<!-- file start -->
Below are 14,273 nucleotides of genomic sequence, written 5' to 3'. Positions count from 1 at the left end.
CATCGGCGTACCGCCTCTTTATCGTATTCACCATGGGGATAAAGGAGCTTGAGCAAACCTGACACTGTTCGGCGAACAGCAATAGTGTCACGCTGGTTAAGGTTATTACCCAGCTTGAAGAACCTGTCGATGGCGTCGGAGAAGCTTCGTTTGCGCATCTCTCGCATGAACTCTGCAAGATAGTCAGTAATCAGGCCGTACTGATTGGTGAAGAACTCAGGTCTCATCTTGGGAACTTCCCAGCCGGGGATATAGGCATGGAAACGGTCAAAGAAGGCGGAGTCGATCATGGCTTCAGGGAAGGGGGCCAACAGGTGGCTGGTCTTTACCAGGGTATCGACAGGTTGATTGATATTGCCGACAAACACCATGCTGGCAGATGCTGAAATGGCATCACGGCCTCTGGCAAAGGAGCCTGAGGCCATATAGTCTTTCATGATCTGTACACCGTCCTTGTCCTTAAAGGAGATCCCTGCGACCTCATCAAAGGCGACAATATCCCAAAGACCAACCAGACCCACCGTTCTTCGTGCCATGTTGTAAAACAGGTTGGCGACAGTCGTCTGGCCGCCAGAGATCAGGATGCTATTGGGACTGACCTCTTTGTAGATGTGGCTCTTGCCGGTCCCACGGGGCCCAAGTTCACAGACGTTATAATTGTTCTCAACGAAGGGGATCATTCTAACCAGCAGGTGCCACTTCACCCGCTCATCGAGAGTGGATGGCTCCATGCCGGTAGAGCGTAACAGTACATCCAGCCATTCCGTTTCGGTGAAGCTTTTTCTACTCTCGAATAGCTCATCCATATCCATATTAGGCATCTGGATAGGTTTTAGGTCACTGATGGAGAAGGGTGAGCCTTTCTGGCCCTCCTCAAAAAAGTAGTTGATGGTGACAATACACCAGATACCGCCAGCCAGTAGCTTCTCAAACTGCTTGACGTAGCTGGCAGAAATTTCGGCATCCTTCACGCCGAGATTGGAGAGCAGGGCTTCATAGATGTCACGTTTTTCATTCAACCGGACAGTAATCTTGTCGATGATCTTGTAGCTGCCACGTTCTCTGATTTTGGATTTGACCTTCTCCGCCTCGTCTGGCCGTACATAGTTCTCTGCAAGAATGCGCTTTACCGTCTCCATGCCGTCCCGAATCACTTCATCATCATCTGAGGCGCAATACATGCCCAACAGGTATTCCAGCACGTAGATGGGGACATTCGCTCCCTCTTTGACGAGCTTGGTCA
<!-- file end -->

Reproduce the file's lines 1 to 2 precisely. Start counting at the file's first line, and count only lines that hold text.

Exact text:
Below are 14,273 nucleotides of genomic sequence, written 5' to 3'. Positions count from 1 at the left end.
CATCGGCGTACCGCCTCTTTATCGTATTCACCATGGGGATAAAGGAGCTTGAGCAAACCTGACACTGTTCGGCGAACAGCAATAGTGTCACGCTGGTTAAGGTTATTACCCAGCTTGAAGAACCTGTCGATGGCGTCGGAGAAGCTTCGTTTGCGCATCTCTCGCATGAACTCTGCAAGATAGTCAGTAATCAGGCCGTACTGATTGGTGAAGAACTCAGGTCTCATCTTGGGAACTTCCCAGCCGGGGATATAGGCATGGAAACGGTCAAAGAAGGCGGAGTCGATCATGGCTTCAGGGAAGGGGGCCAACAGGTGGCTGGTCTTTACCAGGGTATCGACAGGTTGATTGATATTGCCGACAAACACCATGCTGGCAGATGCTGAAATGGCATCACGGCCTCTGGCAAAGGAGCCTGAGGCCATATAGTCTTTCATGATCTGTACACCGTCCTTGTCCTTAAAGGAGATCCCTGCGACCTCATCAAAGGCGACAATATCCCAAAGACCAACCAGACCCACCGTTCTTCGTGCCATGTTGTAAAACAGGTTGGCGACAGTCGTCTGGCCGCCAGAGATCAGGATGCTATTGGGACTGACCTCTTTGTAGATGTGGCTCTTGCCGGTCCCACGGGGCCCAAGTTCACAGACGTTATAATTGTTCTCAACGAAGGGGATCATTCTAACCAGCAGGTGCCACTTCACCCGCTCATCGAGAGTGGATGGCTCCATGCCGGTAGAGCGTAACAGTACATCCAGCCATTCCGTTTCGGTGAAGCTTTTTCTACTCTCGAATAGCTCATCCATATCCATATTAGGCATCTGGATAGGTTTTAGGTCACTGATGGAGAAGGGTGAGCCTTTCTGGCCCTCCTCAAAAAAGTAGTTGATGGTGACAATACACCAGATACCGCCAGCCAGTAGCTTCTCAAACTGCTTGACGTAGCTGGCAGAAATTTCGGCATCCTTCACGCCGAGATTGGAGAGCAGGGCTTCATAGATGTCACGTTTTTCATTCAACCGGACAGTAATCTTGTCGATGATCTTGTAGCTGCCACGTTCTCTGATTTTGGATTTGACCTTCTCCGCCTCGTCTGGCCGTACATAGTTCTCTGCAAGAATGCGCTTTACCGTCTCCATGCCGTCCCGAATCACTTCATCATCATCTGAGGCGCAATACATGCCCAACAGGTATTCCAGCACGTAGATGGGGACATTCGCTCCCTCTTTGACGAGCTTGGTCA